A walk on the wild side – stalking the edible fungi: morels, chanterelles, boletus, portabellos. At dawn, we’re on a safari in the foothills of the Santa Lucia mountain range in California with a noted local mycologist (fungi maven) as our guide.
Tramping through the woods, I find no mushrooms. Until, magically, they find me and I’m suddenly standing in a patch of golden chanterelles that I swear did not exist a second ago. I follow instructions: pluck from ground, brush off soil, place in basket. I’m thinking Alice’s Adventures in Wonderland.
“The caterpillar took the hookah out of its mouth, and… got down off the mushroom… remarking, as it went, ‘One side will make you grow taller, and the other side will make you grow shorter….’ “ Alice nibbled and her chin dropped to her feet. A bite from the other side stretched her neck above the tree tops.
Seems like Alice experienced the hallucinogenic effects of “fly-agaric” mushrooms. Scholars speculate that they were the legendary “ambrosia” of the Greek gods and the “Teonanactl” of the Aztecs. Modern-day cultists in Mexico take the Psilocybe Mexicana to gain enlightenment and commune with the spirits. Certain Lapps and Finns get high on the filtered urine of reindeer who have eaten fly-agaric mushrooms.
British slang says “mushroom” is a synonym for the female sex organ, while in French, le champignon is slang for penis, maybe because it has been known to break through the ground with such force that it cracks the concrete. Italian porcinis have an aroma like “the scent of a woman” that drives men wild. Truffles – those $1000/lb black nubbins that are hunted out by truffle dogs or pigs – are a known aphrodisiac.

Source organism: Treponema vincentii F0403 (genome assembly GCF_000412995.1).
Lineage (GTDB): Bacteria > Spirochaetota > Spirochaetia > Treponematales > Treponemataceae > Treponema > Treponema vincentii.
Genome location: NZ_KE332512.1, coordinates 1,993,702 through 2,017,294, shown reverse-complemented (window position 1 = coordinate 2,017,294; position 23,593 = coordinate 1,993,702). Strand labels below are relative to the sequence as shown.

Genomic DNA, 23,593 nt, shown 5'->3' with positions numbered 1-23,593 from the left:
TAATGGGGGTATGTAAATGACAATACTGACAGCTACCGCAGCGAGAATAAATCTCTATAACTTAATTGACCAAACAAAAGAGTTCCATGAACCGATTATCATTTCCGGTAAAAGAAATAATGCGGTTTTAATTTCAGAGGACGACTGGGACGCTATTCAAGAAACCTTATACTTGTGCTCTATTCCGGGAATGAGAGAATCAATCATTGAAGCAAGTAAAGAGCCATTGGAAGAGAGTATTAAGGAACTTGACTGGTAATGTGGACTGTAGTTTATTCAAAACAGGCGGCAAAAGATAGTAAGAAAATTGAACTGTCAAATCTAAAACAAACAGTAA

Don’t wash, just wipe, say the experts. Au contraire. Food that grows by feeding off decaying tree stumps, compost, horse manure and straw calls for a quick swish around in hot, salted water – to get rid of all the brown bits.
Perfect for the times, mushrooms have virtually no fat, sugars or carbohydrates, but they do contain amino acids, potassium, B vitamins and minerals. Five white ones contain only 20 calories. Asian shiitake mushrooms are even said to lessen the risk of a heart attack. But as a fungi-hunting friend of mine says: a mushroom is like a man – the more poisonous it is, the more closely it resembles a fine specimen.
Grilled Portabello Mushroom “Steak”
4 large portabello mushrooms
4tbsp extra-virgin olive oil
salt and ground black pepper to taste
4 basil leaved (chopped coarsely)
2 cloves garlic, minced
1 shallot, minced
2 tbsp balsamic vinegar
4 tbsp extra-virgin olive oil
assorted salad greens, washed and dried
Brush mushrooms on both sides with olive oil. Season with salt, pepper and basil. Allow to sit at room temperature for 30 minutes. Then, place mushrooms on a baking sheet and bake in preheated oven at 450 F. Allow to roast approximately 15 minutes, checking every five minutes. When done, mushrooms will appear shrunken and should be tender and juicy when pierced with a fork. Arrange salad greens on four plates. Place a single mushroom on top of greens and drizzle the dressing over. Serve as an appetizer.
Sara Waxman is an award-winning restaurant critic, best-selling cookbook author, food and travel journalist and has eaten her way through much of the free world for four decades, while writing about it in books, newspapers and magazines. She is the Publisher/Editor in Chief of DINE and Destinations magazine.